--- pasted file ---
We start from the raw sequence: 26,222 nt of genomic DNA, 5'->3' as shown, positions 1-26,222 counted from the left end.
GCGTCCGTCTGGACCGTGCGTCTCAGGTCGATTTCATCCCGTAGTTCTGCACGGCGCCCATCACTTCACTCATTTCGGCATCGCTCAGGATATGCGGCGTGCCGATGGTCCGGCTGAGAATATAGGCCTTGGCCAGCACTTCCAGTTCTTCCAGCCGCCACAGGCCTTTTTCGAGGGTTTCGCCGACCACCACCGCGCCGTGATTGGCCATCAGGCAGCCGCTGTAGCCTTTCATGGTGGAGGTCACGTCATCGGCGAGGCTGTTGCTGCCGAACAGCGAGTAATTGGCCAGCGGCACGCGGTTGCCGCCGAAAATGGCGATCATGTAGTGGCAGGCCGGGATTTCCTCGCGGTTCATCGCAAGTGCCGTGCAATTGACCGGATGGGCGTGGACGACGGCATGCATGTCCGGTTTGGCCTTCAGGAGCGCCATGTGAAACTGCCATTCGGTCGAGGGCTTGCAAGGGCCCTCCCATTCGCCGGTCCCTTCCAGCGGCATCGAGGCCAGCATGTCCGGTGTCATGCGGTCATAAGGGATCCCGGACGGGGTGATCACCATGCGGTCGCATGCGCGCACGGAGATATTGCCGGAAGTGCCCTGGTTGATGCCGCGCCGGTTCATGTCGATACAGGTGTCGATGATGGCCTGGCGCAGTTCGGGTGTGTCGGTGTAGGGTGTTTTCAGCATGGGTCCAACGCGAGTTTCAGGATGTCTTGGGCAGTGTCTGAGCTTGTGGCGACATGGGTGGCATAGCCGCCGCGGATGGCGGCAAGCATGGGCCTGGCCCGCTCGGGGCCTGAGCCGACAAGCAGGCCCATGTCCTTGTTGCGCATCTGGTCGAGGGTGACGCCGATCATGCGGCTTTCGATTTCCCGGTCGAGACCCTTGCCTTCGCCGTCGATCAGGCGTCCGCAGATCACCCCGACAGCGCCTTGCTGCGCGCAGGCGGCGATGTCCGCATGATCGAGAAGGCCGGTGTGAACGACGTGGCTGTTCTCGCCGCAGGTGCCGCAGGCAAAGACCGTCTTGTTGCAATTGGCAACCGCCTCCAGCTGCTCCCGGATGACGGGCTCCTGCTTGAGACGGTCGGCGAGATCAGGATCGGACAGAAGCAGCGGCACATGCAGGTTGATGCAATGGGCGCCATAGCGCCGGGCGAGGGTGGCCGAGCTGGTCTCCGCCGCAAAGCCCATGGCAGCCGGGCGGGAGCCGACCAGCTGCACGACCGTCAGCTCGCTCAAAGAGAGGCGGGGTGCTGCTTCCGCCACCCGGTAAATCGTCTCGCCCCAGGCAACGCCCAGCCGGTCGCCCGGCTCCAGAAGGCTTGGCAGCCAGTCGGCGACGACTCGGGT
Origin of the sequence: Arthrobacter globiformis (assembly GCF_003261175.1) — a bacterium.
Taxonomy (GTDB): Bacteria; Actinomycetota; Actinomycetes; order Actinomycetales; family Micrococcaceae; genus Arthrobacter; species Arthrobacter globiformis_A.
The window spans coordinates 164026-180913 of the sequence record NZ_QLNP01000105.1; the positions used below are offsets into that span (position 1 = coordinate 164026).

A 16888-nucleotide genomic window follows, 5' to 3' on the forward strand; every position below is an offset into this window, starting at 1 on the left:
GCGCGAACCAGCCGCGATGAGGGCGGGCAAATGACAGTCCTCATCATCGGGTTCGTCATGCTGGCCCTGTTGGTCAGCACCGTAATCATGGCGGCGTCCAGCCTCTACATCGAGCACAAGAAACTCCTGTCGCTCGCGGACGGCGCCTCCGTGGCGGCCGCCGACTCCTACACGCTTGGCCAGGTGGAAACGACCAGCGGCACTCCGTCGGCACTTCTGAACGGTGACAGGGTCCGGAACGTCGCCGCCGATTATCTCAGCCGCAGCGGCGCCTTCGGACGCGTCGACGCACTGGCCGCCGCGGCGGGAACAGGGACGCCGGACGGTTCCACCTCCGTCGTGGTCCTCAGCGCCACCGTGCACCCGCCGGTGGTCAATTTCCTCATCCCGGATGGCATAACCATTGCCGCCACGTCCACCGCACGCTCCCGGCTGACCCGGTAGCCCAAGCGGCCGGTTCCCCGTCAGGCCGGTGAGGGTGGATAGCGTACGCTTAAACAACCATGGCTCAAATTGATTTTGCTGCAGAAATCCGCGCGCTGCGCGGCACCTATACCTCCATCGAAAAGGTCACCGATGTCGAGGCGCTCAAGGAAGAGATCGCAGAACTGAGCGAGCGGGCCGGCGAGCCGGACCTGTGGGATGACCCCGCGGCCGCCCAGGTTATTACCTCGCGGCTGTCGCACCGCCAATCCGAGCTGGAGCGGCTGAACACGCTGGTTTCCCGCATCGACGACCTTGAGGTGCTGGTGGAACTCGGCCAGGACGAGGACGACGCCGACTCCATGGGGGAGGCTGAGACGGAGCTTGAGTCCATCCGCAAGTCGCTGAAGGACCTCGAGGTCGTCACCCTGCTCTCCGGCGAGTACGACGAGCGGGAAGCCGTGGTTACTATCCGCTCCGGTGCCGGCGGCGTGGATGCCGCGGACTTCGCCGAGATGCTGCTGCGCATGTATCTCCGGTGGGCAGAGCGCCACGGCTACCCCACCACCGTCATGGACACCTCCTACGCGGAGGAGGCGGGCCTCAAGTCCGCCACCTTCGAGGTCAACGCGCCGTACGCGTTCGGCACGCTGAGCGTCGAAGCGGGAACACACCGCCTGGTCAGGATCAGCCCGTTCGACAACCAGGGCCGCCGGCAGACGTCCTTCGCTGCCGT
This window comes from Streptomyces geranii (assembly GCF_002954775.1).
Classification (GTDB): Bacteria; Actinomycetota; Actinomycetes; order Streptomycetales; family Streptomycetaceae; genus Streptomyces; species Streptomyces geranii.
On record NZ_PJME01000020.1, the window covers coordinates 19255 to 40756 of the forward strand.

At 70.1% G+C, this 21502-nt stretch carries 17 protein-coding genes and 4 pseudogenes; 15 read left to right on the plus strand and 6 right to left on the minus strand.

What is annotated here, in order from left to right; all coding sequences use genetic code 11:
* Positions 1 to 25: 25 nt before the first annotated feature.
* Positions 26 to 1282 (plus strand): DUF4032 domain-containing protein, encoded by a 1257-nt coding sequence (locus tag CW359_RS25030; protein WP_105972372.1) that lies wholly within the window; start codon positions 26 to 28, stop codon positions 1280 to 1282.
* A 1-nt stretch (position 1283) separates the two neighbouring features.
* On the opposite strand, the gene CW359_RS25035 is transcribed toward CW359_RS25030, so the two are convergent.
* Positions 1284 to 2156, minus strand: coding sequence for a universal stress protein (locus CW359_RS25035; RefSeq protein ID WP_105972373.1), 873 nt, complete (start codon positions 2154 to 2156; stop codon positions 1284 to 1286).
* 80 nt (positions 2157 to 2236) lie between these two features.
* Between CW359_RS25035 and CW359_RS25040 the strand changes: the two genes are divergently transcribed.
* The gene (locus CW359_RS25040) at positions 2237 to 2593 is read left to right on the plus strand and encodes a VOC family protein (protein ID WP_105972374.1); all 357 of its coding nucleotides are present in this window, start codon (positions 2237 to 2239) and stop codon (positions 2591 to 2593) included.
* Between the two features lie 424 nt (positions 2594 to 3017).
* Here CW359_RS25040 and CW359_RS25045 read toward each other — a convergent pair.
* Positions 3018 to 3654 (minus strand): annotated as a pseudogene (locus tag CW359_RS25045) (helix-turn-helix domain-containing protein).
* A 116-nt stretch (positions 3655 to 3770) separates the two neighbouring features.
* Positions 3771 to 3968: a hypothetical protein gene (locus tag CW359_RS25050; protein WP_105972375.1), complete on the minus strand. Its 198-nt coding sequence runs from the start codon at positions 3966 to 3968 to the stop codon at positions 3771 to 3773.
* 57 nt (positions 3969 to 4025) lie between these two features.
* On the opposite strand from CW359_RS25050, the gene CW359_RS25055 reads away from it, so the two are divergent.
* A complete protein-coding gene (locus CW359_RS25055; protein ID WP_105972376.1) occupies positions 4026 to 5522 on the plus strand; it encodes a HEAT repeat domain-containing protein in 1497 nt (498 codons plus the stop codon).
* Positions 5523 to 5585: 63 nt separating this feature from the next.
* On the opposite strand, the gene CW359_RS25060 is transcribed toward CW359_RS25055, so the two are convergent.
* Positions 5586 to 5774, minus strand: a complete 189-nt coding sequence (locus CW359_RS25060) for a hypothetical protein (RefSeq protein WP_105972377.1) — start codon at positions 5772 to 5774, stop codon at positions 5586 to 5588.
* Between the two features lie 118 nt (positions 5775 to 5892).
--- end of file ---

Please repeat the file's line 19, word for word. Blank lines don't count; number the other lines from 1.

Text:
* Between CW359_RS25035 and CW359_RS25040 the strand changes: the two genes are divergently transcribed.